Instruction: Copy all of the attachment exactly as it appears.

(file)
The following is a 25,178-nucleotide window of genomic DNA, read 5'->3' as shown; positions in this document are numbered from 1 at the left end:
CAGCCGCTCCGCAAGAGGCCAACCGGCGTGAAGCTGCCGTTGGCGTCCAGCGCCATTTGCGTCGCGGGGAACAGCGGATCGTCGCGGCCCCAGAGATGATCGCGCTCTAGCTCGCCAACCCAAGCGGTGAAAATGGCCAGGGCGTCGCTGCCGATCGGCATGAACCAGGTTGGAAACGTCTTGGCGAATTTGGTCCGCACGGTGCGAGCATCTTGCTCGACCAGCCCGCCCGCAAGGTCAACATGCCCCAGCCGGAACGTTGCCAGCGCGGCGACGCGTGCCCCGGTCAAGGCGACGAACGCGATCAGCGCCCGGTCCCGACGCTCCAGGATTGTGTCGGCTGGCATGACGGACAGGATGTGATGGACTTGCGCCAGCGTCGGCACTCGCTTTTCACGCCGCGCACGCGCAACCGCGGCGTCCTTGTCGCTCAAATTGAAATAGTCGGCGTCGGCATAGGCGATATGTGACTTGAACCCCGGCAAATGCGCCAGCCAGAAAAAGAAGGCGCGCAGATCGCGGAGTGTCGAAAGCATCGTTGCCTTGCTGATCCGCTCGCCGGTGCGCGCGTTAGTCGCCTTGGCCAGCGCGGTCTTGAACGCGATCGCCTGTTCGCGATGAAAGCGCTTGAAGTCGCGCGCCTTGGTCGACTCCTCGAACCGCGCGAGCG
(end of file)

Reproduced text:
The following is a 25,178-nucleotide window of genomic DNA, read 5'->3' as shown; positions in this document are numbered from 1 at the left end:
CAGCCGCTCCGCAAGAGGCCAACCGGCGTGAAGCTGCCGTTGGCGTCCAGCGCCATTTGCGTCGCGGGGAACAGCGGATCGTCGCGGCCCCAGAGATGATCGCGCTCTAGCTCGCCAACCCAAGCGGTGAAAATGGCCAGGGCGTCGCTGCCGATCGGCATGAACCAGGTTGGAAACGTCTTGGCGAATTTGGTCCGCACGGTGCGAGCATCTTGCTCGACCAGCCCGCCCGCAAGGTCAACATGCCCCAGCCGGAACGTTGCCAGCGCGGCGACGCGTGCCCCGGTCAAGGCGACGAACGCGATCAGCGCCCGGTCCCGACGCTCCAGGATTGTGTCGGCTGGCATGACGGACAGGATGTGATGGACTTGCGCCAGCGTCGGCACTCGCTTTTCACGCCGCGCACGCGCAACCGCGGCGTCCTTGTCGCTCAAATTGAAATAGTCGGCGTCGGCATAGGCGATATGTGACTTGAACCCCGGCAAATGCGCCAGCCAGAAAAAGAAGGCGCGCAGATCGCGGAGTGTCGAAAGCATCGTTGCCTTGCTGATCCGCTCGCCGGTGCGCGCGTTAGTCGCCTTGGCCAGCGCGGTCTTGAACGCGATCGCCTGTTCGCGATGAAAGCGCTTGAAGTCGCGCGCCTTGGTCGACTCCTCGAACCGCGCGAGCG